educational choice

Education Freedom Vote Wednesday

Delegate Jimmie Massie’s (R-72, Henrico) bill to provide a bit of educational choice to Virginia students, HB 599, and, therefore, better education opportunities, is in the Senate Finance Committee Wednesday. The bill would provide a tax credit for businesses and individuals that donate to scholarship funds for students in grades K-12. Qualifying families could use those scholarships to send their children to private schools. Despite fierce opposition from the Virginia School Board Association and the Virginia Education Association, the bill passed the House of Delegates 55-44. The House amended HB 599 in such a way as to ensure that there will be no negative fiscal impact to the Commonwealth — something valuable in today’s economy and something that not many tax credits can boast. In fact, the bill will increase per pupil spending in school districts that lose students to private schools because they will have the same share of federal and local funds to educate less students. 

Similar scholarship programs in Pennsylvania and Arizona have been huge successes. Thousands of children have been given opportunities for a better education through scholarships created because funding is available. Despite cries of "taking money from children" in public schools, the scholarship programs in those two states have in no way negatively affected public schools.

Unfortunately, the Senate Finance committee has been very hostile to any legislation that provides education freedom to families. Already this session it voted 9-6 to defeat legislation (SB 133) introduced by Senator Mark Obenshain (R-26, Harrisonburg) that was very similar to Delegate Massie’s bill.

In two different polls conducted by, or on behalf of, The Family Foundation or other education freedom supporters over the past two years, large majorities of Virginians indicated their support for tax credits like the one created in HB 599. Wednesday, we will see if the Senate Finance Committee is listening to Virginia parents, who want all options for the best possible education for their children; or, to the special interests and education establishment, who have given us such mediocrity that these innovative options are demanded by the vast majority of parents.

Mark Warner Gets Extra Credit

U.S. Senator Mark Warner likes to position himself as the consummate middle man — not one, says he of himself, of either extreme. We're not so sure of that. After all, the man couldn't bring himself to sign the partial birth abortion law when he was governor. The General Assembly, with broad bipartisan support, overrode him on it. Supporting the extreme brutality of partial birth abortion isn't exactly a middle of the road position.  However, Virginia's new junior senator did show some good policy sense as well a bit of bravery in bucking the majority of his party on March 10. He was one of only two Democrats who voted to keep Washington, D.C.'s school choice law from expiring (see the Club For Growth here). We applaud him for that. (West Virginia's Robert Byrd was the other Democrat and Connecticut's independent, Joe Lieberman, who caucuses with the Democrats, also voted to extend the law.) Nevertheless, the amendment failed. Unless something changes, D.C. school children, who have vastly improved their test scores and other measurements of success over the last several years because of the school choice law, will revert to the old, monopolistic, failed public school paradigm — Go to school where you're told young man and young lady!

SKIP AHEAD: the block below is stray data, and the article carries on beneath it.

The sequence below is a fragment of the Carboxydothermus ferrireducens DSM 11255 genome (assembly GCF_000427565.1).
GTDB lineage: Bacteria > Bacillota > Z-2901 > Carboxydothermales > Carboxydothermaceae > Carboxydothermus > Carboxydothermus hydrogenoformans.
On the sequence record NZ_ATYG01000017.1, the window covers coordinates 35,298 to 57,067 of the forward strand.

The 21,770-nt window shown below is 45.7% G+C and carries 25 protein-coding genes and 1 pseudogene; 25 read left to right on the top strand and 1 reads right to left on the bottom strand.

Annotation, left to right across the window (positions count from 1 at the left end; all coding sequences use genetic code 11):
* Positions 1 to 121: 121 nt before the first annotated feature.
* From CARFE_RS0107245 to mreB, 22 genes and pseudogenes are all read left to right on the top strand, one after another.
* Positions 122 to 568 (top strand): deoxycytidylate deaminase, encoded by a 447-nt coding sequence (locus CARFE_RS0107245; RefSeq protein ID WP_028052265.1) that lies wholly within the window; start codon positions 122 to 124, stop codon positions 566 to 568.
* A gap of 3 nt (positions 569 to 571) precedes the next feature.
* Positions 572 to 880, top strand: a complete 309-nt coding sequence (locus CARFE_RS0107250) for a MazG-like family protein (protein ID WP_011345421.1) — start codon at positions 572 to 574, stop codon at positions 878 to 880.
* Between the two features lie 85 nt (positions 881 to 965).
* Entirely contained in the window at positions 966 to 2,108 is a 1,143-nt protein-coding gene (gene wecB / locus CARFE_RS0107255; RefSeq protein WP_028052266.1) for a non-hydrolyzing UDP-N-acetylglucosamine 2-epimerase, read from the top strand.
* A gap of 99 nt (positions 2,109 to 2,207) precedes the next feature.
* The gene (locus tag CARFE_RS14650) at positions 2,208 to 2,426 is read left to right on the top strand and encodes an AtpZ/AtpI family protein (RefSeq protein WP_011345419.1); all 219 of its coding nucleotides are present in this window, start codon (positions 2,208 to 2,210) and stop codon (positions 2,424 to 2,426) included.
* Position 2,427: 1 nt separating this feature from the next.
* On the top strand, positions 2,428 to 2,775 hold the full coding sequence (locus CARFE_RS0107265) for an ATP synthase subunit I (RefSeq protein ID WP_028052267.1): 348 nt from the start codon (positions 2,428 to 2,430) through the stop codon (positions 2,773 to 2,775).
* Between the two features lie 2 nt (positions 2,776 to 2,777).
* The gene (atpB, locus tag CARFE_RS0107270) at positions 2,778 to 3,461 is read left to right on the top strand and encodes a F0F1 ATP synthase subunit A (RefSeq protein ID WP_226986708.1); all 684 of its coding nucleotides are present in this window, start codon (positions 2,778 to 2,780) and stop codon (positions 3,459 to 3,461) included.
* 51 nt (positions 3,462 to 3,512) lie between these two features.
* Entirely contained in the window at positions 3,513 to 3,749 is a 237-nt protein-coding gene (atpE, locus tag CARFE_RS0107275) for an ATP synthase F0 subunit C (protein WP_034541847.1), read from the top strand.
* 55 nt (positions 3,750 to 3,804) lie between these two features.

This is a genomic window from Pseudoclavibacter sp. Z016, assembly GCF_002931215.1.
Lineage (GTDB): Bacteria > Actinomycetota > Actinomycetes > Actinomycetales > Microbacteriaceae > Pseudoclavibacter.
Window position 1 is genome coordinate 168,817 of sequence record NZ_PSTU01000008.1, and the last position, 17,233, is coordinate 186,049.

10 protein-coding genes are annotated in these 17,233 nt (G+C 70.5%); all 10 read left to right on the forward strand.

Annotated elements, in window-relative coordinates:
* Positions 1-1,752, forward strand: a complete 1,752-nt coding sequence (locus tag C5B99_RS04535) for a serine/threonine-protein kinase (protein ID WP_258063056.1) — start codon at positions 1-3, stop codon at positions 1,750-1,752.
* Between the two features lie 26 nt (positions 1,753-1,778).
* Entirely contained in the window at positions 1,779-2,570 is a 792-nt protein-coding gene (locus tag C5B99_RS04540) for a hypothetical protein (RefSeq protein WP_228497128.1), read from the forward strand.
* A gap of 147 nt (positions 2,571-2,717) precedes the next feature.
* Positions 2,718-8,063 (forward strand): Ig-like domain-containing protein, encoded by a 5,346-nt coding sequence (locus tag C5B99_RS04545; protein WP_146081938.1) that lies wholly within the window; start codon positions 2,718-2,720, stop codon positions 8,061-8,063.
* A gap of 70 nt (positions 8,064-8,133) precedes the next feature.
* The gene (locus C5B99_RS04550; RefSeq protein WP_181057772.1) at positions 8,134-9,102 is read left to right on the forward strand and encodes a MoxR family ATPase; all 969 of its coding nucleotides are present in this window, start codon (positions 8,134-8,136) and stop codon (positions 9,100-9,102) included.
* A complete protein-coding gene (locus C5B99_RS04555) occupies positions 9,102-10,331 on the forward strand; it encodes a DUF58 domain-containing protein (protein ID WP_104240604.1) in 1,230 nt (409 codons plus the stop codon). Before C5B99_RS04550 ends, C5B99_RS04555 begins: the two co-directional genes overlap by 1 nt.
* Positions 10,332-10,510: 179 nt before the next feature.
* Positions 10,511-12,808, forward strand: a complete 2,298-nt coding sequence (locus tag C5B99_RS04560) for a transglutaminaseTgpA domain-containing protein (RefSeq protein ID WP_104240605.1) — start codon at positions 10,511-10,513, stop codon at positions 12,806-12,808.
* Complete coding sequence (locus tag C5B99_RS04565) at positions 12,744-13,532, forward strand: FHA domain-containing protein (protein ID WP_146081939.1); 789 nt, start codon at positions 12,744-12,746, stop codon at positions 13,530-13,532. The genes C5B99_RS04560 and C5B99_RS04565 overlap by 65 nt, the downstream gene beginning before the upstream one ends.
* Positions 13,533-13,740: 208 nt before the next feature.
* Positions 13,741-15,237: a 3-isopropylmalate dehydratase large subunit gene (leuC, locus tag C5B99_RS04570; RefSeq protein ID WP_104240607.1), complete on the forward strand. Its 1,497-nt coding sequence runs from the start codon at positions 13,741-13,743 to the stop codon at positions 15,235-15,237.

Of course, modern American liberalism claims to be for change, moving forward, progress, and not returning to the "old, backward ways" that conservatism supposedly represents. But educational choice and the competition it fosters among schools is change from the old ways; it has moved D.C. students forward in their educational development; and, accordingly, they have made progress in their lives. Allowing school choice to die in D.C. is a return to the old ways of the ineffective, inefficient education monopoly — unless, of course, you are extremely wealthy and can afford the suburban D.C. prep schools. So, which philosophy represents the little guy?

Everyone agrees education is one of the pillars in leading a productive life. Yet some in Congress apparently don't want disadvantaged students to get that leg up, despite the popularity of school choice among D.C.'s parents, politicians and students.

President Obama campaigned in favor of school choice while sending his children to elite private schools. It remains to be seen whether he will try to rectify this sad turn of legislative events. His endeavors to exert government control over currently free enterprises is not a good omen for fostering competition in government run schools. However, at least Mark Warner understood. Although we may disagree with him on many other issues, at least on this one, he deserves extra credit.

Interview With Omarh Rajah: Part 1

There's been a lot of talk about "firsts" this campaign season. But it seems as if Chesterfield County was ahead of the curve last year when voters inits Matoaca District elected Omarh Rajah to its school board. He is the first African-American to hold that position and the first teacher elected from Matoaka. Running for office for the first time, Mr. Rajah unseated the entrenched incumbent, who happened to be the board chairman. He's also an unabashed conservative. Today we are pleased to begin a three-part interview with Mr. Rajah where we asked for his thoughts on a number of education issues, both local and statewide, from his perspective as a school board member of one of Virginia's largest public school systems. In fact, according to its Website, one of the 100 largest in the country. The interview, which was conducted via e-mail, will be posted today through Wednesday. All questions and answers appear as they were submitted.